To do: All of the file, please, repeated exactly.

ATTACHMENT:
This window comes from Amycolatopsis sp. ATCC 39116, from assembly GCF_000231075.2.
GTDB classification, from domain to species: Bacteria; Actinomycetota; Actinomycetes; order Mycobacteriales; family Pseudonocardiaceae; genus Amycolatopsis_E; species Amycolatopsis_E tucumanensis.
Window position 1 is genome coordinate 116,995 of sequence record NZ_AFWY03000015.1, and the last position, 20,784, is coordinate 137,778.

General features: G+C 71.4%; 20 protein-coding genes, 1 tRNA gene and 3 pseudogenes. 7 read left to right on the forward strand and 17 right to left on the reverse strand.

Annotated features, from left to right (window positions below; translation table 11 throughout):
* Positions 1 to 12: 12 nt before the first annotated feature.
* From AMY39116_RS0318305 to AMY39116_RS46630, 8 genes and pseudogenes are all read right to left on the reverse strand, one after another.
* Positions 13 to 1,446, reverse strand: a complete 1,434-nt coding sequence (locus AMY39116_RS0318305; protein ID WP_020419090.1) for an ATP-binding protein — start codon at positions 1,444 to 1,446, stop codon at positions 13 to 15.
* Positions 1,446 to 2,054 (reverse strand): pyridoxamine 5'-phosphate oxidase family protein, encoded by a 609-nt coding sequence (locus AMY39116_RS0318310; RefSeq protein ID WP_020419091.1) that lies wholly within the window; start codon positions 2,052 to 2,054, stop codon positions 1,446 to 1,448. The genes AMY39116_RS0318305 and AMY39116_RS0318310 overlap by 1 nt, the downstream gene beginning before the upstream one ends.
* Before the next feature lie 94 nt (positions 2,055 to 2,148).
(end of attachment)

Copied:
This window comes from Amycolatopsis sp. ATCC 39116, from assembly GCF_000231075.2.
GTDB classification, from domain to species: Bacteria; Actinomycetota; Actinomycetes; order Mycobacteriales; family Pseudonocardiaceae; genus Amycolatopsis_E; species Amycolatopsis_E tucumanensis.
Window position 1 is genome coordinate 116,995 of sequence record NZ_AFWY03000015.1, and the last position, 20,784, is coordinate 137,778.

General features: G+C 71.4%; 20 protein-coding genes, 1 tRNA gene and 3 pseudogenes. 7 read left to right on the forward strand and 17 right to left on the reverse strand.

Annotated features, from left to right (window positions below; translation table 11 throughout):
* Positions 1 to 12: 12 nt before the first annotated feature.
* From AMY39116_RS0318305 to AMY39116_RS46630, 8 genes and pseudogenes are all read right to left on the reverse strand, one after another.
* Positions 13 to 1,446, reverse strand: a complete 1,434-nt coding sequence (locus AMY39116_RS0318305; protein ID WP_020419090.1) for an ATP-binding protein — start codon at positions 1,444 to 1,446, stop codon at positions 13 to 15.
* Positions 1,446 to 2,054 (reverse strand): pyridoxamine 5'-phosphate oxidase family protein, encoded by a 609-nt coding sequence (locus AMY39116_RS0318310; RefSeq protein ID WP_020419091.1) that lies wholly within the window; start codon positions 2,052 to 2,054, stop codon positions 1,446 to 1,448. The genes AMY39116_RS0318305 and AMY39116_RS0318310 overlap by 1 nt, the downstream gene beginning before the upstream one ends.
* Before the next feature lie 94 nt (positions 2,055 to 2,148).